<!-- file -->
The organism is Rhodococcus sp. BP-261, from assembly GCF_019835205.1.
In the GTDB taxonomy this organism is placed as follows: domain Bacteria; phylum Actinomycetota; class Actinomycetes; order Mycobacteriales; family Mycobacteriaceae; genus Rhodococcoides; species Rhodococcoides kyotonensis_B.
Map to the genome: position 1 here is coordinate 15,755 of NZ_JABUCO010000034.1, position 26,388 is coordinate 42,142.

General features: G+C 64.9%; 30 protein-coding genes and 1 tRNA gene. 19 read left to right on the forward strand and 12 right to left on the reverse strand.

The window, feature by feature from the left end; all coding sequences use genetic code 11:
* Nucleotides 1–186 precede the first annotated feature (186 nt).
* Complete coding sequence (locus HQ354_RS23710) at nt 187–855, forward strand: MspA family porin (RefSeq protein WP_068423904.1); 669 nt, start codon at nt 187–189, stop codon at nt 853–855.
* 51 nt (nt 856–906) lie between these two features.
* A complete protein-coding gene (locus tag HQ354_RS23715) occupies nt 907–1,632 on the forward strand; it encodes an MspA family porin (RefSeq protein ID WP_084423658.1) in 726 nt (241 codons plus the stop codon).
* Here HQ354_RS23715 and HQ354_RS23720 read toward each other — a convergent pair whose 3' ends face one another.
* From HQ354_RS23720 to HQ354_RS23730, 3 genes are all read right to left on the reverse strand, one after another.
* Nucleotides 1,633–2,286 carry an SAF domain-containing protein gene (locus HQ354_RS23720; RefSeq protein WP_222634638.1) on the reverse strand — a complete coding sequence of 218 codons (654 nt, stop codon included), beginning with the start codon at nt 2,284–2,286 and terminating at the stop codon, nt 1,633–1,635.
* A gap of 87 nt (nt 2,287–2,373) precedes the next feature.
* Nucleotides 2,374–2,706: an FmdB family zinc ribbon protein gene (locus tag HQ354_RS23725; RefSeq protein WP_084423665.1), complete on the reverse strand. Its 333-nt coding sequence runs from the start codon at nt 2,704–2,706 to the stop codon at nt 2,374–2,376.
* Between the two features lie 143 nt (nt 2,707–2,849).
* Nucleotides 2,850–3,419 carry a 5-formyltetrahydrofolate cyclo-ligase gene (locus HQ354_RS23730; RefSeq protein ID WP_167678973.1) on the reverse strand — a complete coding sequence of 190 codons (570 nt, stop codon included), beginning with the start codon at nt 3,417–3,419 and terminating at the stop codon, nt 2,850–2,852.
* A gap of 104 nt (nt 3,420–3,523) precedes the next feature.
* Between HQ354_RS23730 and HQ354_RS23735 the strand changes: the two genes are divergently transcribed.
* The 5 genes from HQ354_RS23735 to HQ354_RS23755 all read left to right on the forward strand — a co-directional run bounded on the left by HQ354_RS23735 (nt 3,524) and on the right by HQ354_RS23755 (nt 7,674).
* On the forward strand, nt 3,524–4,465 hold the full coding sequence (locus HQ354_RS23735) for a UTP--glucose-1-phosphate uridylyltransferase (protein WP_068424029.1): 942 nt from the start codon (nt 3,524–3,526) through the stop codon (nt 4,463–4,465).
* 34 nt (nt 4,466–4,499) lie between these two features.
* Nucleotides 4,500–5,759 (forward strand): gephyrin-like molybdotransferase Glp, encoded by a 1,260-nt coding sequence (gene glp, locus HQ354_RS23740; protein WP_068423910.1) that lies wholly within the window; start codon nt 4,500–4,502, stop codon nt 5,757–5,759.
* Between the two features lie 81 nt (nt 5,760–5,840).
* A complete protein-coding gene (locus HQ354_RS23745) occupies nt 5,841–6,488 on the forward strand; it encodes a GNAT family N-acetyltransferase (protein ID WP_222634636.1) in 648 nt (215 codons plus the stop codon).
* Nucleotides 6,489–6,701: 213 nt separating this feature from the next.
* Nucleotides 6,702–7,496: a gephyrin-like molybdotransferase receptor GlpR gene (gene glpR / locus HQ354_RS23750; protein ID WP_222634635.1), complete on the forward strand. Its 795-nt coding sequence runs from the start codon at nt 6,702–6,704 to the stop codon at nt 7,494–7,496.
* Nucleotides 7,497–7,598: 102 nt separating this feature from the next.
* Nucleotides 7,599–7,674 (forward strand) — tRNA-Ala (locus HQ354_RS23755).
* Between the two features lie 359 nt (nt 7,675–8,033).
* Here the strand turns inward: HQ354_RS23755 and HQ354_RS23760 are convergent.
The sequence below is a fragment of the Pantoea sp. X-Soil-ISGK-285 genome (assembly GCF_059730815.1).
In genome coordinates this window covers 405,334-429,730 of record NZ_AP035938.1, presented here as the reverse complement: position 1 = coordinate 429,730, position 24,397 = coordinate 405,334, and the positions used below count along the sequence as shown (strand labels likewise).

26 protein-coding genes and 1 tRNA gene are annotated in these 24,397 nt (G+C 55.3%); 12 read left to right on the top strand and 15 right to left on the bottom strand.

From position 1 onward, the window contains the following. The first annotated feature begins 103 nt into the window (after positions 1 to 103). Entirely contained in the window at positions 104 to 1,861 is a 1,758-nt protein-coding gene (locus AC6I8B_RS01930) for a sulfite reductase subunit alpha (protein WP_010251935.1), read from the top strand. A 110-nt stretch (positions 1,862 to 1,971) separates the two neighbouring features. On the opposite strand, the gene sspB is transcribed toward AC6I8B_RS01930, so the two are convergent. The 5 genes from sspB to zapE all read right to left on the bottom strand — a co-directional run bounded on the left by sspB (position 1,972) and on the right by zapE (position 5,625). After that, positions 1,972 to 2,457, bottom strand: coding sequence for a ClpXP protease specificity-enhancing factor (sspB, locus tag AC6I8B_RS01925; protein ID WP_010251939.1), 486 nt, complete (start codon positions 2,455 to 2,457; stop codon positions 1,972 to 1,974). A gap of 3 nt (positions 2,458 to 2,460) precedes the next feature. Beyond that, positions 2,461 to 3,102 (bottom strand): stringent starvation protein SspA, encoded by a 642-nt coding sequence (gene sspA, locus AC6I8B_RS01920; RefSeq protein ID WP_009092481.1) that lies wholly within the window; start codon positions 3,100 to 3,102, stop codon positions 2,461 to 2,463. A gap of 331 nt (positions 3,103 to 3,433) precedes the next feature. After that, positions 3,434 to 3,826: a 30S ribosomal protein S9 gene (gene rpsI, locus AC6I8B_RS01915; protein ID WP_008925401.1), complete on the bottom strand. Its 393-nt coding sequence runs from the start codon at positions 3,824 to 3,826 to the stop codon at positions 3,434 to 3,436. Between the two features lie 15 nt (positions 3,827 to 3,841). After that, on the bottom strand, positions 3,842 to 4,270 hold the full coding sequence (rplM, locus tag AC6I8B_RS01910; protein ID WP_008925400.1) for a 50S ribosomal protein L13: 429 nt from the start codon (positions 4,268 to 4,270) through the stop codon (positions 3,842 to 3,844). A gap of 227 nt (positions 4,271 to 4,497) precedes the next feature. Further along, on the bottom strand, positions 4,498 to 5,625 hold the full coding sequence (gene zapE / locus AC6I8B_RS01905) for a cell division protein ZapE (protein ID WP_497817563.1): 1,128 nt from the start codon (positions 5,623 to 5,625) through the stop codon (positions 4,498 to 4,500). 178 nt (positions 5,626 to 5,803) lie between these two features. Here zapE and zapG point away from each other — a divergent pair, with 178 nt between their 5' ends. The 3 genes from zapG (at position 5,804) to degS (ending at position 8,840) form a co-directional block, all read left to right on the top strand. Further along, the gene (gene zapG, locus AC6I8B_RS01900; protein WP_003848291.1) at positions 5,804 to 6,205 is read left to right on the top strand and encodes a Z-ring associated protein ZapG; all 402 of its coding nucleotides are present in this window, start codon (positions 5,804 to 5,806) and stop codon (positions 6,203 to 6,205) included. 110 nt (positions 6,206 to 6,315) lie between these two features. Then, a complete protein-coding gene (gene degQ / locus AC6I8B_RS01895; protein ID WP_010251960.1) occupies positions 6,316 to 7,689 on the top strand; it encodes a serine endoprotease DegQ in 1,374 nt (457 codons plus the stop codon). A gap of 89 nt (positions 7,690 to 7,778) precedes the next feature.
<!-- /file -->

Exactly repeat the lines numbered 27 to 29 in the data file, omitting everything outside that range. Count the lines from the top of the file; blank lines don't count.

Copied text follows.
* Nucleotides 7,497–7,598: 102 nt separating this feature from the next.
* Nucleotides 7,599–7,674 (forward strand) — tRNA-Ala (locus HQ354_RS23755).
* Between the two features lie 359 nt (nt 7,675–8,033).